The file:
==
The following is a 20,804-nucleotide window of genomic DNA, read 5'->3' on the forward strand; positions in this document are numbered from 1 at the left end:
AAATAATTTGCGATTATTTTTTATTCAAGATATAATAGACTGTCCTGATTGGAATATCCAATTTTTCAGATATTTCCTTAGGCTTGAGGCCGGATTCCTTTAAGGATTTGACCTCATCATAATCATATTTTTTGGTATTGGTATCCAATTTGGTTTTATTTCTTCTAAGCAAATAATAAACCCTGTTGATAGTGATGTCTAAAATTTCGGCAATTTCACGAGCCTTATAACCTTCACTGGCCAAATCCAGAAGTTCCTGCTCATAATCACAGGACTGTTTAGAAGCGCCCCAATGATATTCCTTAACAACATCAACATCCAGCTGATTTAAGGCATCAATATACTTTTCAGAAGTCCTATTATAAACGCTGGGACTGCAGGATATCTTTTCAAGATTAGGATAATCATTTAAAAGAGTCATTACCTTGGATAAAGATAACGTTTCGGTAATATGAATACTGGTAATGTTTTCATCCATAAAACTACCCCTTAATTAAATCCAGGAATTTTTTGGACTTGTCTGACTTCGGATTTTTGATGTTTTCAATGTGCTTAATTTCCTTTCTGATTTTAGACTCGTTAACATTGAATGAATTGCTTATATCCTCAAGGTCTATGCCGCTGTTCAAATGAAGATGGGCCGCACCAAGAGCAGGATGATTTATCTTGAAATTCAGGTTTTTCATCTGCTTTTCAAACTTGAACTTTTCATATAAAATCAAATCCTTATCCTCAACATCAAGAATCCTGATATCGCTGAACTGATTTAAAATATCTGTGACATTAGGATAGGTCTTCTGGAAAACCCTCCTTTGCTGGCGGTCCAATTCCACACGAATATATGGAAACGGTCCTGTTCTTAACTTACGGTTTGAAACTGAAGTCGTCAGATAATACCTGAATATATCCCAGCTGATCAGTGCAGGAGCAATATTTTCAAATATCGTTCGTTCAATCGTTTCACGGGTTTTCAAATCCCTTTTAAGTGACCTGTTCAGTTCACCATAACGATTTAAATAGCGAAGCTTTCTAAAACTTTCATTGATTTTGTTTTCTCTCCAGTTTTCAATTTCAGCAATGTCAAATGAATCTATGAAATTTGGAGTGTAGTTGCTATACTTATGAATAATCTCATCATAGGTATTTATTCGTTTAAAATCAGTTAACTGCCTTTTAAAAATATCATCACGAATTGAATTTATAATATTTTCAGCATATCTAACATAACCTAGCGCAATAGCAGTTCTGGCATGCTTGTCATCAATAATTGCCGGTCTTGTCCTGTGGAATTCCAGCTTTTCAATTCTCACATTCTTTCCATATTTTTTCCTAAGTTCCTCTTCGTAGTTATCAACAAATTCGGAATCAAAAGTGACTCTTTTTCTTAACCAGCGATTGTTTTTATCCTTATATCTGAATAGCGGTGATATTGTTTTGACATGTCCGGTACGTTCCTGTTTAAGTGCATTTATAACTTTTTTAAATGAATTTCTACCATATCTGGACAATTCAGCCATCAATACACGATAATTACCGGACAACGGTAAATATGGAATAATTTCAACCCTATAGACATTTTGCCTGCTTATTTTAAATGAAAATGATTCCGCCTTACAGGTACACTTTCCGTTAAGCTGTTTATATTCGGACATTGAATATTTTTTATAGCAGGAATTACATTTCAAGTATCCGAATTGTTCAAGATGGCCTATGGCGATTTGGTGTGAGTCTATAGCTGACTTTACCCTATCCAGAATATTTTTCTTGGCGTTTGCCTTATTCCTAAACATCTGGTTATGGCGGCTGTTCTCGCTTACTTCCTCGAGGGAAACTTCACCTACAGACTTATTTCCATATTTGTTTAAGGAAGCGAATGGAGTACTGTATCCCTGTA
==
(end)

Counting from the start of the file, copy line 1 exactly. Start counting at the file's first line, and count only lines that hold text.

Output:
The following is a 20,804-nucleotide window of genomic DNA, read 5'->3' on the forward strand; positions in this document are numbered from 1 at the left end: